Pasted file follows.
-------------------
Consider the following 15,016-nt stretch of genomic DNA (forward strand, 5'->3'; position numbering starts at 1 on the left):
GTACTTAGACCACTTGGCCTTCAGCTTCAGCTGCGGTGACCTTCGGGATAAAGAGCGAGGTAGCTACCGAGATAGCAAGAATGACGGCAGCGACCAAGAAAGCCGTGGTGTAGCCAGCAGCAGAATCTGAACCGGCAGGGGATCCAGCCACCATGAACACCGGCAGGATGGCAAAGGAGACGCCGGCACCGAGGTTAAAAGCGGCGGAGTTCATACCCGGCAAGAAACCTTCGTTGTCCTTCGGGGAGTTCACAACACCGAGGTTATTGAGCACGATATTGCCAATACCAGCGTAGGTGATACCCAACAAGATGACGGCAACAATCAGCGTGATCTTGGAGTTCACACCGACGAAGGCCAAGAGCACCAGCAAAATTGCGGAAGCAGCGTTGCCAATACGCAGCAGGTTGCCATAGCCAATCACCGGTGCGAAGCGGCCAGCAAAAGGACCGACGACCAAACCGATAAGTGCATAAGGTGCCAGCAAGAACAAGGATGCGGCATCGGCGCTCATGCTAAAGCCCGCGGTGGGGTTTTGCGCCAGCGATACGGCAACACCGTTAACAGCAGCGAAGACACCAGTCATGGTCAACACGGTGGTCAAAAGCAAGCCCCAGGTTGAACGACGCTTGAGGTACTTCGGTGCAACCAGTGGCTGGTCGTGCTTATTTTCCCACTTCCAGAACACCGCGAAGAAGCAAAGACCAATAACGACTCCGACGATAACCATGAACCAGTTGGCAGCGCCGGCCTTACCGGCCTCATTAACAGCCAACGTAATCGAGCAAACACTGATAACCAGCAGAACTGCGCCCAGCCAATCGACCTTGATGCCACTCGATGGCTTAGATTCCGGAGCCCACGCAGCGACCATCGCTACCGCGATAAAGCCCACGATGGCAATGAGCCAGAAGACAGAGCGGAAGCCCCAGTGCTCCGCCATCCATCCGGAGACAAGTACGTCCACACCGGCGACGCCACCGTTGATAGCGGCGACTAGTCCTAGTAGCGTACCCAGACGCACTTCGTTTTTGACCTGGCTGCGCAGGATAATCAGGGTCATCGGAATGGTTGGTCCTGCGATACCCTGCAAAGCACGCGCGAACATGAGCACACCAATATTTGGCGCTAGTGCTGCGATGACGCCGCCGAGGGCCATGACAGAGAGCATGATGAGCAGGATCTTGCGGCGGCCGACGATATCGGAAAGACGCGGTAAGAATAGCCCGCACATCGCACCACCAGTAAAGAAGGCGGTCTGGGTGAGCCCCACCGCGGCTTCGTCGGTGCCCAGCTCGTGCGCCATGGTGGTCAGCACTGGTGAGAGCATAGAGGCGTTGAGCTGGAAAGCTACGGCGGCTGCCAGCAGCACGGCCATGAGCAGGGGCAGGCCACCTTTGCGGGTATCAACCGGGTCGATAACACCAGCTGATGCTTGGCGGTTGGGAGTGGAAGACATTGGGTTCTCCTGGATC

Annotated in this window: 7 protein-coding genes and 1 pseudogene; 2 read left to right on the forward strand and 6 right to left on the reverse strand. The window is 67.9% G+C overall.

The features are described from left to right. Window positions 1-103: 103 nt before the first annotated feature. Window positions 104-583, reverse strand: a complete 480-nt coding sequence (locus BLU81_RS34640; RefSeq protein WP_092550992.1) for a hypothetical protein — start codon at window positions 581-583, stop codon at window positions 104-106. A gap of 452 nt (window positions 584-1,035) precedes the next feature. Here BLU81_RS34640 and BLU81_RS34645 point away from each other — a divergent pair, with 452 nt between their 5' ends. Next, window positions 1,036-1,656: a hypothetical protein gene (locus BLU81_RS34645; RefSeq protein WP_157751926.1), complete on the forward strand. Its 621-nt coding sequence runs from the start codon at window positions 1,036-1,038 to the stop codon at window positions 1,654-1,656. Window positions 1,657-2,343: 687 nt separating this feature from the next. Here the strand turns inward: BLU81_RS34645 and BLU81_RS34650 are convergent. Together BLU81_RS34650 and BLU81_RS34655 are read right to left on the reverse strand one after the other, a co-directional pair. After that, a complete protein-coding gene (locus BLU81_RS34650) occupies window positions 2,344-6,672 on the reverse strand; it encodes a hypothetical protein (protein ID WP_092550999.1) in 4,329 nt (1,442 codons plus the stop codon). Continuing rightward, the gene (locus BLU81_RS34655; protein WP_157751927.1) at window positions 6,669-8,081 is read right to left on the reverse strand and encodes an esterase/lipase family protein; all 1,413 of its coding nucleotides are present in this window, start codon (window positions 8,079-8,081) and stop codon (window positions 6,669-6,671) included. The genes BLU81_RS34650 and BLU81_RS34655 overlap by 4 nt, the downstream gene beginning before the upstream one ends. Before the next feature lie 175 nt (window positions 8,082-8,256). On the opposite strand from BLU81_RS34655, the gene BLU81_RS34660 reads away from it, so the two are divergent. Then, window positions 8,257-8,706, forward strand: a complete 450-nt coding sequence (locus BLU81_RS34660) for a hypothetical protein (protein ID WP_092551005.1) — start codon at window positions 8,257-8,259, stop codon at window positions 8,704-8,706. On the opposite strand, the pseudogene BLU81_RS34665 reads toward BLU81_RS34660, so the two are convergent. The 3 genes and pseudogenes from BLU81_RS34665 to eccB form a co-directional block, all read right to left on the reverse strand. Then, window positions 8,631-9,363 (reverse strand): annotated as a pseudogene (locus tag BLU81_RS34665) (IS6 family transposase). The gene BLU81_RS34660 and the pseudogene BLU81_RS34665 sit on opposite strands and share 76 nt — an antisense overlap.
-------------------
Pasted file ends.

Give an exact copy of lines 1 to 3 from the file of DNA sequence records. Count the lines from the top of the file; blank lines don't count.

Consider the following 15,016-nt stretch of genomic DNA (forward strand, 5'->3'; position numbering starts at 1 on the left):
GTACTTAGACCACTTGGCCTTCAGCTTCAGCTGCGGTGACCTTCGGGATAAAGAGCGAGGTAGCTACCGAGATAGCAAGAATGACGGCAGCGACCAAGAAAGCCGTGGTGTAGCCAGCAGCAGAATCTGAACCGGCAGGGGATCCAGCCACCATGAACACCGGCAGGATGGCAAAGGAGACGCCGGCACCGAGGTTAAAAGCGGCGGAGTTCATACCCGGCAAGAAACCTTCGTTGTCCTTCGGGGAGTTCACAACACCGAGGTTATTGAGCACGATATTGCCAATACCAGCGTAGGTGATACCCAACAAGATGACGGCAACAATCAGCGTGATCTTGGAGTTCACACCGACGAAGGCCAAGAGCACCAGCAAAATTGCGGAAGCAGCGTTGCCAATACGCAGCAGGTTGCCATAGCCAATCACCGGTGCGAAGCGGCCAGCAAAAGGACCGACGACCAAACCGATAAGTGCATAAGGTGCCAGCAAGAACAAGGATGCGGCATCGGCGCTCATGCTAAAGCCCGCGGTGGGGTTTTGCGCCAGCGATACGGCAACACCGTTAACAGCAGCGAAGACACCAGTCATGGTCAACACGGTGGTCAAAAGCAAGCCCCAGGTTGAACGACGCTTGAGGTACTTCGGTGCAACCAGTGGCTGGTCGTGCTTATTTTCCCACTTCCAGAACACCGCGAAGAAGCAAAGACCAATAACGACTCCGACGATAACCATGAACCAGTTGGCAGCGCCGGCCTTACCGGCCTCATTAACAGCCAACGTAATCGAGCAAACACTGATAACCAGCAGAACTGCGCCCAGCCAATCGACCTTGATGCCACTCGATGGCTTAGATTCCGGAGCCCACGCAGCGACCATCGCTACCGCGATAAAGCCCACGATGGCAATGAGCCAGAAGACAGAGCGGAAGCCCCAGTGCTCCGCCATCCATCCGGAGACAAGTACGTCCACACCGGCGACGCCACCGTTGATAGCGGCGACTAGTCCTAGTAGCGTACCCAGACGCACTTCGTTTTTGACCTGGCTGCGCAGGATAATCAGGGTCATCGGAATGGTTGGTCCTGCGATACCCTGCAAAGCACGCGCGAACATGAGCACACCAATATTTGGCGCTAGTGCTGCGATGACGCCGCCGAGGGCCATGACAGAGAGCATGATGAGCAGGATCTTGCGGCGGCCGACGATATCGGAAAGACGCGGTAAGAATAGCCCGCACATCGCACCACCAGTAAAGAAGGCGGTCTGGGTGAGCCCCACCGCGGCTTCGTCGGTGCCCAGCTCGTGCGCCATGGTGGTCAGCACTGGTGAGAGCATAGAGGCGTTGAGCTGGAAAGCTACGGCGGCTGCCAGCAGCACGGCCATGAGCAGGGGCAGGCCACCTTTGCGGGTATCAACCGGGTCGATAACACCAGCTGATGCTTGGCGGTTGGGAGTGGAAGACATTGGGTTCTCCTGGATC

Annotated in this window: 7 protein-coding genes and 1 pseudogene; 2 read left to right on the forward strand and 6 right to left on the reverse strand. The window is 67.9% G+C overall.